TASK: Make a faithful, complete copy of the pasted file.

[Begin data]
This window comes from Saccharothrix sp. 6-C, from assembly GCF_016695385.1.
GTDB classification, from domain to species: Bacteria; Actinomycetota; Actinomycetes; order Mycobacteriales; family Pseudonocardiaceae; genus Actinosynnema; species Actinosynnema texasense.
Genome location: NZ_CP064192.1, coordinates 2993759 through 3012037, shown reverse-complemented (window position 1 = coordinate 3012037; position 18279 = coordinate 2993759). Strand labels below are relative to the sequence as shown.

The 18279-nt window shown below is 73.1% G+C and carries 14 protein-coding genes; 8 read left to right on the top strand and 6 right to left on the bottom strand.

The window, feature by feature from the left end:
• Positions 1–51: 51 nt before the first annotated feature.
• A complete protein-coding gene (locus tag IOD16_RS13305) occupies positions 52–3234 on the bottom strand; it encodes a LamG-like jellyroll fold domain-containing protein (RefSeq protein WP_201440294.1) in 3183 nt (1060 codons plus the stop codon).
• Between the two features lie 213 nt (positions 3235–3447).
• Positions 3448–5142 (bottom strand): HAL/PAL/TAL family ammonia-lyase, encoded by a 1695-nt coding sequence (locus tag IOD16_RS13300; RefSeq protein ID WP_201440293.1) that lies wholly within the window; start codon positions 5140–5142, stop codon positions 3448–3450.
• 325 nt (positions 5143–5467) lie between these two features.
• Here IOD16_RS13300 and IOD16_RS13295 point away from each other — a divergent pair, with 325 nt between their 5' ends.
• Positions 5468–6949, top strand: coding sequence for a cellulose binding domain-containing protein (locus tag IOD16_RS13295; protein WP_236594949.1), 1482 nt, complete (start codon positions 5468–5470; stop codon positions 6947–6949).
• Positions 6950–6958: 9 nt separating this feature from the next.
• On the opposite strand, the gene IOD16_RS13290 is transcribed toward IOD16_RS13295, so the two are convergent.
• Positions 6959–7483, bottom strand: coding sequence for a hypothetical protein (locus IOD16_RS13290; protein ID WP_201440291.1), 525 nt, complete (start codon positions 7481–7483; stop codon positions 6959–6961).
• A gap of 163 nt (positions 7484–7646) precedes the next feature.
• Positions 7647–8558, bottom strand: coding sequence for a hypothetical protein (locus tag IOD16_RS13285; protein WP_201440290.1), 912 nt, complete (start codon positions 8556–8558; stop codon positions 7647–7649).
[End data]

This window comes from Saccharothrix sp. 6-C, from assembly GCF_016695385.1.
GTDB classification, from domain to species: Bacteria; Actinomycetota; Actinomycetes; order Mycobacteriales; family Pseudonocardiaceae; genus Actinosynnema; species Actinosynnema texasense.
Genome location: NZ_CP064192.1, coordinates 2993759 through 3012037, shown reverse-complemented (window position 1 = coordinate 3012037; position 18279 = coordinate 2993759). Strand labels below are relative to the sequence as shown.

The 18279-nt window shown below is 73.1% G+C and carries 14 protein-coding genes; 8 read left to right on the top strand and 6 right to left on the bottom strand.

The window, feature by feature from the left end:
• Positions 1–51: 51 nt before the first annotated feature.
• A complete protein-coding gene (locus tag IOD16_RS13305) occupies positions 52–3234 on the bottom strand; it encodes a LamG-like jellyroll fold domain-containing protein (RefSeq protein WP_201440294.1) in 3183 nt (1060 codons plus the stop codon).
• Between the two features lie 213 nt (positions 3235–3447).
• Positions 3448–5142 (bottom strand): HAL/PAL/TAL family ammonia-lyase, encoded by a 1695-nt coding sequence (locus tag IOD16_RS13300; RefSeq protein ID WP_201440293.1) that lies wholly within the window; start codon positions 5140–5142, stop codon positions 3448–3450.
• 325 nt (positions 5143–5467) lie between these two features.
• Here IOD16_RS13300 and IOD16_RS13295 point away from each other — a divergent pair, with 325 nt between their 5' ends.
• Positions 5468–6949, top strand: coding sequence for a cellulose binding domain-containing protein (locus tag IOD16_RS13295; protein WP_236594949.1), 1482 nt, complete (start codon positions 5468–5470; stop codon positions 6947–6949).
• Positions 6950–6958: 9 nt separating this feature from the next.
• On the opposite strand, the gene IOD16_RS13290 is transcribed toward IOD16_RS13295, so the two are convergent.
• Positions 6959–7483, bottom strand: coding sequence for a hypothetical protein (locus IOD16_RS13290; protein ID WP_201440291.1), 525 nt, complete (start codon positions 7481–7483; stop codon positions 6959–6961).
• A gap of 163 nt (positions 7484–7646) precedes the next feature.
• Positions 7647–8558, bottom strand: coding sequence for a hypothetical protein (locus tag IOD16_RS13285; protein WP_201440290.1), 912 nt, complete (start codon positions 8556–8558; stop codon positions 7647–7649).